Ann Bancroft, a spokeswoman for the California Department of Education, confirmed last week that all the schools operating under CCA charters had been closed. The department did not know yet how many of those schools might apply to reopen under new charters.
Signs of Trouble
Although the downfall of California Charter Academy appeared to come only weeks after the first hints of its troubles reached students and teachers, the unraveling of the charter-management group apparently began more than two years ago.
Administrators for some schools in the CCA network say they had persistent problems with the company’s management. They say the CCA paid bills late, or not at all, and they add that they were denied supplies and money for salaries.
“If I had to grade them, I would have given them a double F,” Ms. Austin-Jordan said.
Led by Chief Executive Officer C. Steven Cox, CCA focused on opening high schools that helped students who had dropped out, or who were failing in traditional public schools.
The group offered a traditional curriculum and opportunities for work experience. According to state officials, though, Mr. Cox was also believed to be operating a for-profit management group that CCA had contracted with—a relationship that would have been illegal.
After questions about CCA were raised in the media, the California legislature passed a law in 2002 that required all charter schools to be located in the district that authorized them. Many CCA schools were located hundreds of miles outside their authorizing districts. Later, lawmakers passed a law to deny funds to schools that were teaching students over the age of 18 who had not been enrolled in public schools.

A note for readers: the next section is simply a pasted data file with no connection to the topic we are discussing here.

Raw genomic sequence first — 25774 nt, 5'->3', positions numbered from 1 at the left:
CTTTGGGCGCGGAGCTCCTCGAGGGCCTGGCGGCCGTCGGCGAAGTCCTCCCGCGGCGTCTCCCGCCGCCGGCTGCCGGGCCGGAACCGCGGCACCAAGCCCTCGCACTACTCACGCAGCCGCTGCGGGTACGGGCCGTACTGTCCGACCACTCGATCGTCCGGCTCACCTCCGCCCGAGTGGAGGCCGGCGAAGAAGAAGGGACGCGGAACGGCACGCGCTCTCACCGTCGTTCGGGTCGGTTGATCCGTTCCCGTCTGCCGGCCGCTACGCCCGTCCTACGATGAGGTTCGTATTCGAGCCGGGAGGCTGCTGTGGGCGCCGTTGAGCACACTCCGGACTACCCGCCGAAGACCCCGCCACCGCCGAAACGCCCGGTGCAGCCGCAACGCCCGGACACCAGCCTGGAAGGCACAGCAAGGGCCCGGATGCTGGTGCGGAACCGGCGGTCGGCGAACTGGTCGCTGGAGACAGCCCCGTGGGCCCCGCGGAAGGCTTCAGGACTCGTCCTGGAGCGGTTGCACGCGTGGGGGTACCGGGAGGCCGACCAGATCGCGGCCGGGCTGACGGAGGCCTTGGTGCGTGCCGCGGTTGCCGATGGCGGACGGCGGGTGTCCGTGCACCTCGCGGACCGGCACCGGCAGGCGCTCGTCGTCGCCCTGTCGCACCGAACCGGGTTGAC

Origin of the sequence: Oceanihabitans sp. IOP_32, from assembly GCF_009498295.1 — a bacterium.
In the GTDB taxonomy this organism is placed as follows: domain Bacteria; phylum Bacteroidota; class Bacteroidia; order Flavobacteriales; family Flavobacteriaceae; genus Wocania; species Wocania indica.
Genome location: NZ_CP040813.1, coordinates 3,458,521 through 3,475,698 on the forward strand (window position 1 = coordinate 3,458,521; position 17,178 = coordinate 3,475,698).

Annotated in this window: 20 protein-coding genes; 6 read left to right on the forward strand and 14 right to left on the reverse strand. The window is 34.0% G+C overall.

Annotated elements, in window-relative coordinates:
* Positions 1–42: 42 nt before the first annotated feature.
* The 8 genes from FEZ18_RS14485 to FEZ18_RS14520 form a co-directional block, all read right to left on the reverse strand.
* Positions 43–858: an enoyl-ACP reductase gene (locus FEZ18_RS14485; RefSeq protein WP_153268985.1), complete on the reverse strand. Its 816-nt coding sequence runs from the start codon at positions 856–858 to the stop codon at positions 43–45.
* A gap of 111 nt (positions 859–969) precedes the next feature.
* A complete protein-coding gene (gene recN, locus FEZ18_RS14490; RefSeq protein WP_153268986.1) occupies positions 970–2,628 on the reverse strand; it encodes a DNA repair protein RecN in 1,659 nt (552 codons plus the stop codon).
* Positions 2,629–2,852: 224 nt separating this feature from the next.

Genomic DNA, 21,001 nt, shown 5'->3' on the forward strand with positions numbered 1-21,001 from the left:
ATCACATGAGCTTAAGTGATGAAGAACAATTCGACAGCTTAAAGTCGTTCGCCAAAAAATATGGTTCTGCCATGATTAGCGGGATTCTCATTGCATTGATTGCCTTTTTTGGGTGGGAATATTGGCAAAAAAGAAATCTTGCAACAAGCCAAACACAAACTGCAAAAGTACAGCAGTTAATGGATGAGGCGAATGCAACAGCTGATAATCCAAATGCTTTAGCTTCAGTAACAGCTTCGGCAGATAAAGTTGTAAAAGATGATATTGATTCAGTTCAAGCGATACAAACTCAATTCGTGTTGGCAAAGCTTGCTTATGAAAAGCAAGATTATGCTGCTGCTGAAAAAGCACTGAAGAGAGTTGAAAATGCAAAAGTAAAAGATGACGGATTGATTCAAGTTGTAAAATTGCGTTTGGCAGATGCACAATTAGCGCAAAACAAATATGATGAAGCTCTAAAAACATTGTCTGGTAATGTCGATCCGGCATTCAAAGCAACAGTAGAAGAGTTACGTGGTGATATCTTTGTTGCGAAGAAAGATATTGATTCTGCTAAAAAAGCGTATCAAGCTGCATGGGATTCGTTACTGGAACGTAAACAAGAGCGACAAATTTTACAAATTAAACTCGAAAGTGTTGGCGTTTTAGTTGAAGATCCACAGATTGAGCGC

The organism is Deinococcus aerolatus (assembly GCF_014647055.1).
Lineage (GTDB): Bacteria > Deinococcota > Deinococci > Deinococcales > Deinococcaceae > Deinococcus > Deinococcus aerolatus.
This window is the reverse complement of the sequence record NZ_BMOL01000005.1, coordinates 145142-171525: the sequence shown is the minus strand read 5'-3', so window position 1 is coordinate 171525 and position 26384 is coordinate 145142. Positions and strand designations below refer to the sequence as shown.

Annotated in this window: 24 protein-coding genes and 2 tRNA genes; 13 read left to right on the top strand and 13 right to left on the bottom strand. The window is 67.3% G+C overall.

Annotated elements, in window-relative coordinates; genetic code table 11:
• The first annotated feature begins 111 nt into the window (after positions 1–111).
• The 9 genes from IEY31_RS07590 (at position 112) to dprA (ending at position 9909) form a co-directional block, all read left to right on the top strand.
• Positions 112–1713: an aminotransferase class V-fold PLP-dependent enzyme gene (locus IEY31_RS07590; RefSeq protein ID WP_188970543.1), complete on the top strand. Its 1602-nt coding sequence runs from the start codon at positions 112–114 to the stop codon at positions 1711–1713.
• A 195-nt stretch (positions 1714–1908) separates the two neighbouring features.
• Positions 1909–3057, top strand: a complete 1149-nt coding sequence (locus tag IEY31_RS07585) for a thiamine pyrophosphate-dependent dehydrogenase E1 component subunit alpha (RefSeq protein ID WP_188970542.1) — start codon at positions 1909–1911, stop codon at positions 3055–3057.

In March, state Superintendent of Public Instruction Jack O’Connell ordered an audit and an investigation of CCA’s financial and enrollment records, in part to examine the ages of its students. Mr. O’Connell announced last month that the state would also review the company’s assets.
Mr. O’Connell directed superintendents in Orange and San Bernardino counties, where the districts that granted the charters to CCA are located, to ensure that the displaced CCA students were notified of alternatives for continuing their schooling.
The situation has become an administrative headache for some of those districts.
Robert L. French, the superintendent of the 32,000-student Orange Unified School District, was not working for the district when its board approved a CCA charter in March 2000. But he was wary of the arrangement when he started his job in July 2002. Not only was he concerned about the CCA schools’ academic standards, but it worried him that most of the CCA schools were miles away.